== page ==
Photo: lululemon

Photo: lululemon

I kept pretty consistent miles up through most of the seawall. At around mile 10-11, the wind picked up and was blowing right at my face. Though I felt like I was moving at the same consistent speed, the headwind slowed me down a little (and those seconds can really add up). Getting off the seawall and into Stanley Park, there's a small hill at 11.5 miles and then you make your way back toward the harbor to the finish. That's when I realized how close I was to 1:50. I remember looking at my watch at 12 miles, seeing that it read 1:42 and thought if I picked it up, I could get in under 1:50 (this has kind of been a secret goal of mine for the last little bit, at least before my ankle injury). I ran hard and came so close. Final chip time—1:50:56.

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This ended up being my second fastest half, but fastest on a non-downhill course (and a course PR!). I'm proud of that. I had nothing to complain about. I felt so happy about my performance and know I'm getting stronger. The race gave me confidence in my running and trust that I will come back fully from my ankle injury.

Mile Splits: 

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After crossing the finish line, I received a medal, bottle of water, nuun tablet, Vega protein bar and Clearly sunglasses. The finishing chute led runners up to the plaza by the convention center, where a brunch box from Bearfoot Bistro and a Saje essential oil kit was waiting. The brunch box consisted of chocolate chip banana bread, overnight oatmeal yogurt parfait, chocolate and fruit. The banana bread was my favorite and I was still thinking about it the day after. It was that good! Geof and I met back up to fill each other in on how our races went (he ran a 1:38:15), took photos and then it was off to Cartems for a post-race donut (this place is easily one of our favorites in Vancouver).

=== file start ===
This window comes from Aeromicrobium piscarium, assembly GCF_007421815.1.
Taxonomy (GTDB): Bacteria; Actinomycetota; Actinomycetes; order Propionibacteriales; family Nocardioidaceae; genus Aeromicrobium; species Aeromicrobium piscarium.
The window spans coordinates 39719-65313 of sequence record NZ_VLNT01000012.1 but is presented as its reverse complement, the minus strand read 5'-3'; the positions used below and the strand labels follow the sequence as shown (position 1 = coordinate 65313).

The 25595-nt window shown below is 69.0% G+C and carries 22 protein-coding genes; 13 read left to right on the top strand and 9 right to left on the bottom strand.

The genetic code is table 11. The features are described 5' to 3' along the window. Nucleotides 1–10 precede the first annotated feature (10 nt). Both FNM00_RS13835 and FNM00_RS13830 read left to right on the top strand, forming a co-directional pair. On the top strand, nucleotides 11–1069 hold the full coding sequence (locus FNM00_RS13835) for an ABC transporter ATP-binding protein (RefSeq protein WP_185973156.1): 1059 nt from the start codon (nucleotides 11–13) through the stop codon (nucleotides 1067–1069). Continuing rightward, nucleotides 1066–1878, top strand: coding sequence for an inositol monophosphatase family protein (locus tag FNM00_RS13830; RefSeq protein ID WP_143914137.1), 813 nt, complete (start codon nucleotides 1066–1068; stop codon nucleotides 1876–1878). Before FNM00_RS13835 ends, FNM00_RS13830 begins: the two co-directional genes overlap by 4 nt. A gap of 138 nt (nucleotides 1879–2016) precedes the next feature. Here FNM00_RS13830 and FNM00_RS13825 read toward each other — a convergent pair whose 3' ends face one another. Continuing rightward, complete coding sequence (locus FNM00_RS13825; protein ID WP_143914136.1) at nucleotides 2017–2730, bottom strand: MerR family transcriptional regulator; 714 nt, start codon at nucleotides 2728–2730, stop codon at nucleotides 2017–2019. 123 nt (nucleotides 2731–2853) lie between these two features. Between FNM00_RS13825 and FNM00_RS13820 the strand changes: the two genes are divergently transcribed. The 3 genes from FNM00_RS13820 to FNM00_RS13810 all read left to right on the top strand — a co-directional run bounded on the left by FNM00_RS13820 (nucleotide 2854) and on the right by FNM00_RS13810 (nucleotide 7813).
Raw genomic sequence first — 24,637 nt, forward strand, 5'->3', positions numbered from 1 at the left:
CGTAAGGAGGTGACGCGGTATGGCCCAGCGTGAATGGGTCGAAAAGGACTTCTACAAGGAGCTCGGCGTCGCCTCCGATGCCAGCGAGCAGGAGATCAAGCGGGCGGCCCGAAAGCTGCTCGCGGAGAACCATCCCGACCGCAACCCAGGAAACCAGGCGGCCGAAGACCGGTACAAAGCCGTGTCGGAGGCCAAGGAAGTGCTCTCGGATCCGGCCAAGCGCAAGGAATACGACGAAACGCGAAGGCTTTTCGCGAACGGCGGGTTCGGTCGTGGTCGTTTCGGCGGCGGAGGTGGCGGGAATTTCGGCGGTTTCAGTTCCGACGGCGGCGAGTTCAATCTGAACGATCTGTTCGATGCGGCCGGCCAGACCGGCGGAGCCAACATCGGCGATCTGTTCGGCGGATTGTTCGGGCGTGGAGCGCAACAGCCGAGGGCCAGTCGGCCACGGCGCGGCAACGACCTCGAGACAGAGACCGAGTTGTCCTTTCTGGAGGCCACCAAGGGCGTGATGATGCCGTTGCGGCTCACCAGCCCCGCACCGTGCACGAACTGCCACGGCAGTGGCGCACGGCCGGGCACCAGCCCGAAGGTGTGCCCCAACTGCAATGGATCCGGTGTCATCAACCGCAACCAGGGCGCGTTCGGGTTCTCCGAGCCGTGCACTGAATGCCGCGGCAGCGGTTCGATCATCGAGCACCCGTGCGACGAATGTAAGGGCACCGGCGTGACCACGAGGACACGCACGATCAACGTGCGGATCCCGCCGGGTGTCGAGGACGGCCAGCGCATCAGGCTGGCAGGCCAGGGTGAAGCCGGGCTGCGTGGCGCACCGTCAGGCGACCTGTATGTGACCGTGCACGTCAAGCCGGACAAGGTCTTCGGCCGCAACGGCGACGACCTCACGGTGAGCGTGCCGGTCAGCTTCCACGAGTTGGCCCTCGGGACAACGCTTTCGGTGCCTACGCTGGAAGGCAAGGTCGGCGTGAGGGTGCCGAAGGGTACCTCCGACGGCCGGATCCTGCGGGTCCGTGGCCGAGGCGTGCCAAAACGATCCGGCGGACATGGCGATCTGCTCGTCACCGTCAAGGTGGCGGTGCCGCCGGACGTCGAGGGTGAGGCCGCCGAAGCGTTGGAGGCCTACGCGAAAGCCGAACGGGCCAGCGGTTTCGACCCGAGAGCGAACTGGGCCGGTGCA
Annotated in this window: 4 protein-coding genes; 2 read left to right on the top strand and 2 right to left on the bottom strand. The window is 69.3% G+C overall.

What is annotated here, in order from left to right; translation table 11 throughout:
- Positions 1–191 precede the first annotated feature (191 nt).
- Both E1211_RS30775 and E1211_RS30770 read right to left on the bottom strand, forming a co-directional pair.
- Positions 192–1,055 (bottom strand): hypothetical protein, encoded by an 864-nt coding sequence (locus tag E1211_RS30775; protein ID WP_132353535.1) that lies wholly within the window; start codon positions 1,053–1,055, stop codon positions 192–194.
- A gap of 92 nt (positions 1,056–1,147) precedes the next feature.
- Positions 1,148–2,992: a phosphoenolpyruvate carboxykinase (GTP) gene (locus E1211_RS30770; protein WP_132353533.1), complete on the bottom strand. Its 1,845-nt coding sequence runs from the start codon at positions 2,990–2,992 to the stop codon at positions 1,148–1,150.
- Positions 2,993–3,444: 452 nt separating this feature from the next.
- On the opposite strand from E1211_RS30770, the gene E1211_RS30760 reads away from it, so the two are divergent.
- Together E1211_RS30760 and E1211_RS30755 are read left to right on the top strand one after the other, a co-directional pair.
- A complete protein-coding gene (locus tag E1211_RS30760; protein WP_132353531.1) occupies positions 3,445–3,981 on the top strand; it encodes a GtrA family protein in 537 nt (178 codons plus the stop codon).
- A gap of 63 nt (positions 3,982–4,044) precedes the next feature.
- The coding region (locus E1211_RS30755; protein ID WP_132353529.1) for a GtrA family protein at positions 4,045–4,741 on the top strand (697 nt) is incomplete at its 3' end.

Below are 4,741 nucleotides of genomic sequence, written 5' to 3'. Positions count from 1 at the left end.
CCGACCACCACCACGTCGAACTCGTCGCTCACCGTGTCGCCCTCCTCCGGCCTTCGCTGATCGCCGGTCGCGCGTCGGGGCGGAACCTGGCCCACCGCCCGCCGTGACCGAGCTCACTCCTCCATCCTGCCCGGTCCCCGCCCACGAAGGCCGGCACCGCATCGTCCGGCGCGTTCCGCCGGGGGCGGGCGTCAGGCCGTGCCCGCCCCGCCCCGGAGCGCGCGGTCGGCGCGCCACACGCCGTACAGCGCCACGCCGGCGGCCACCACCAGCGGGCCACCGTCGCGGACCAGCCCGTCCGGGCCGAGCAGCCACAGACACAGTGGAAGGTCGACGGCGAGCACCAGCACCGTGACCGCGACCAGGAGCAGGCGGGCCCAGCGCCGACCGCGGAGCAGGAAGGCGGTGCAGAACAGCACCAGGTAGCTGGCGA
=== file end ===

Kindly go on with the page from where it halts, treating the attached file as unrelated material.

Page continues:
That evening, we hung out at the Sunset Festival, which is an outdoor concert at Stanley Park that is included in your race registration! There was also an artisan market there, where local vendors were selling their goods. We ate poutine on the grass and I bought an amazing blanket from Forest & Waves. We ended up staying for Cold War Kids but left before Young the Giant performed in order to get some decent sleep. 

Photo: lululemon

Photo: lululemon

For the final three days of our trip, we visited Squamish, British Columbia and Bend, Oregon and explored the trails. Squamish was beautiful. We did a recovery hike/run where the Squamish 50 trail race would pass through the following weekend. It was cool to see a tiny portion of the course and it being all marked up in preparation for the upcoming race. Geof was thinking he might want to do the Squamish 50 in the future.

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The day after visiting Squamish, we drove to Bend. Geof and I have dreams to move out of Utah one day and Bend is on the list. It's a small-ish outdoorsy town that we loved the feel of. We spent some time there to see if it was somewhere we could picture ourselves living. There's a local running store that we really liked (we'd be regulars if we lived there!). We ran a loop on one of the trails at Shevlin Park (suggested by an employee at the running store) and it was so pretty. The trees were so tall and it was much more piney and lush than the trails we have at home in Salt Lake City. 

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All in all, it was an amazing trip. We're already planning on going back to SeaWheeze next year to make it five in a row (but next time, we're planning on flying instead of driving!). The race will be on September 22, 2018 and registration opens this fall.

Have you ran SeaWheeze? What are some of your favorite races?